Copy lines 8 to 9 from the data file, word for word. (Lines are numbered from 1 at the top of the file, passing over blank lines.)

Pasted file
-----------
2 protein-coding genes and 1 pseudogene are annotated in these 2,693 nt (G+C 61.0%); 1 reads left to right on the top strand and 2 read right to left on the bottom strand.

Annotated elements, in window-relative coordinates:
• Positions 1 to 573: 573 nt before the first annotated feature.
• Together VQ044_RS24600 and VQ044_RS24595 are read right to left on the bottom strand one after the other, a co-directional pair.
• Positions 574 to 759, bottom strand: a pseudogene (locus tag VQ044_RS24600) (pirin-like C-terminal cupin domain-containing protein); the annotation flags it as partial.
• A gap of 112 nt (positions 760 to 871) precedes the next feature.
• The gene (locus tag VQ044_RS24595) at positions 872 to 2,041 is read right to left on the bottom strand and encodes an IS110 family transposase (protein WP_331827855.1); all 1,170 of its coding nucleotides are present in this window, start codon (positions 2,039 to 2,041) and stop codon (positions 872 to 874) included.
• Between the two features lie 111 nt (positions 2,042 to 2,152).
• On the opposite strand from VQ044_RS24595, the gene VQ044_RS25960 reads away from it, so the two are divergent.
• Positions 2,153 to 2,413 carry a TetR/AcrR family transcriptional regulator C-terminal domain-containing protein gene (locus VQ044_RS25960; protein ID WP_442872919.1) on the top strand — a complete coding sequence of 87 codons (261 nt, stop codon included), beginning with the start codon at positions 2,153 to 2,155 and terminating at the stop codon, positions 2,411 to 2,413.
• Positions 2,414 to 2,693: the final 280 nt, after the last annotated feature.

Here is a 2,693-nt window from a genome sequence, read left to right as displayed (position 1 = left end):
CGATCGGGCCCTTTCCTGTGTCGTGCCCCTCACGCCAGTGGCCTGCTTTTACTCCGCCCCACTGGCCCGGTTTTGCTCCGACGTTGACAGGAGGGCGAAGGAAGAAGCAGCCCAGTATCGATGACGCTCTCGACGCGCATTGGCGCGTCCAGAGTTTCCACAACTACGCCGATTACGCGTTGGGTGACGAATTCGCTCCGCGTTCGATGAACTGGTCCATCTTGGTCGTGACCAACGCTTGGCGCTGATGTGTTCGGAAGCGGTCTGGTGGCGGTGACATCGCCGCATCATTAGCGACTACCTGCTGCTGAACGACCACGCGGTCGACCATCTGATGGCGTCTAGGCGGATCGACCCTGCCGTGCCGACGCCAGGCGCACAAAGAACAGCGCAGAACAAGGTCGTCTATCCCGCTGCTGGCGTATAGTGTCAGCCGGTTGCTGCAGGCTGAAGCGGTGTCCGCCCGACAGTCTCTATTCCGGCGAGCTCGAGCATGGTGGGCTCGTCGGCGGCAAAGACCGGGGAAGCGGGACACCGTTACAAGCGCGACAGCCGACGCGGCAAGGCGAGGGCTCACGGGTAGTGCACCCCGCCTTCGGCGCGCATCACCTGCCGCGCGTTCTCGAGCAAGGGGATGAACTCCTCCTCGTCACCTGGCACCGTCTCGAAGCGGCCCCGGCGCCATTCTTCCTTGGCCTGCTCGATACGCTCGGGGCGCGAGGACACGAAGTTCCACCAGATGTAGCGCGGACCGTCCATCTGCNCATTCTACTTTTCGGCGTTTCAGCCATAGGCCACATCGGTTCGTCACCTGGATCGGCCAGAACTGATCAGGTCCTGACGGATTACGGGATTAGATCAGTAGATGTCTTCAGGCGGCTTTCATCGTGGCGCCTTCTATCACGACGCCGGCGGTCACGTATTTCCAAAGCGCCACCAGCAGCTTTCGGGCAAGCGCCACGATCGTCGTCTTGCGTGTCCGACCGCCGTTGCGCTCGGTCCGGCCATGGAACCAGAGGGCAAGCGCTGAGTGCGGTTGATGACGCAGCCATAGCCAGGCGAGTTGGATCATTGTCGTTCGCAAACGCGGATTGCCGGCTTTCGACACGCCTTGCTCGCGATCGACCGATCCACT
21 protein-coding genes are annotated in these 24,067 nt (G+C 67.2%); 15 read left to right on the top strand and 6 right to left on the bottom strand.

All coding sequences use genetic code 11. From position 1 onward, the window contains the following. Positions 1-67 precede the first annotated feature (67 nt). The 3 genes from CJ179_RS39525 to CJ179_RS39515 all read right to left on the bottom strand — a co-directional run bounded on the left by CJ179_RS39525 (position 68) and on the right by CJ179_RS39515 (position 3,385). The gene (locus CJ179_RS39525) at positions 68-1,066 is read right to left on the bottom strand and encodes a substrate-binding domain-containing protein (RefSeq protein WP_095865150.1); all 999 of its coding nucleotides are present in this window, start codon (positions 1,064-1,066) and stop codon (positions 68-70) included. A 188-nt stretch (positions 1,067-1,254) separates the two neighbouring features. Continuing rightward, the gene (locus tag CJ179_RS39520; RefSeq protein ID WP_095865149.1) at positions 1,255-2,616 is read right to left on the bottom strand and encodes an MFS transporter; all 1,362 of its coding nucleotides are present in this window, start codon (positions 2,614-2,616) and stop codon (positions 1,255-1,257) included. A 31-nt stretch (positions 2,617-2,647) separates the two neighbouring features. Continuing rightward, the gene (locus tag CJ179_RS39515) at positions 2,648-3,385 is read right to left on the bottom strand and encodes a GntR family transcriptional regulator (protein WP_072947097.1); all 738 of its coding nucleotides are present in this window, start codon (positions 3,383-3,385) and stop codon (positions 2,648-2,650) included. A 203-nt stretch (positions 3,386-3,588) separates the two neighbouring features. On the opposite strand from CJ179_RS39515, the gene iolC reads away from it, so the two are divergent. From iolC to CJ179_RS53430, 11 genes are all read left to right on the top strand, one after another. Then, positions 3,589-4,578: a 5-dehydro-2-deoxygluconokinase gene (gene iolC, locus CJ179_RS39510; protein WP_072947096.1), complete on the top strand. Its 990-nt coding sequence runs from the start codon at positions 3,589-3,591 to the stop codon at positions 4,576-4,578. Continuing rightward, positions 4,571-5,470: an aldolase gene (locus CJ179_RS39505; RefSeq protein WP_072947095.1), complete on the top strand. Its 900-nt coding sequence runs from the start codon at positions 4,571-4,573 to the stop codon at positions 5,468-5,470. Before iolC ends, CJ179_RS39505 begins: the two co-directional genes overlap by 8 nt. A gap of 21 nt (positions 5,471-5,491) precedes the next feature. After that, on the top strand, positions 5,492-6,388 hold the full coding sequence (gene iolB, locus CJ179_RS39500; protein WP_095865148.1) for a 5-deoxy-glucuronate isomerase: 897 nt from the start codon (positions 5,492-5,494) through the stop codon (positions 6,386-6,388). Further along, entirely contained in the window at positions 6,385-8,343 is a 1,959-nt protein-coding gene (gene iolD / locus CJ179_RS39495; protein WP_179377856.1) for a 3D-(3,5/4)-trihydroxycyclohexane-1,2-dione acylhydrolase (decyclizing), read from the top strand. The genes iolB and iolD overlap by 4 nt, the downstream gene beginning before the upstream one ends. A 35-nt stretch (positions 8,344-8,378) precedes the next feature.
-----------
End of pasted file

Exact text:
• Between the two features lie 111 nt (positions 2,042 to 2,152).
• On the opposite strand from VQ044_RS24595, the gene VQ044_RS25960 reads away from it, so the two are divergent.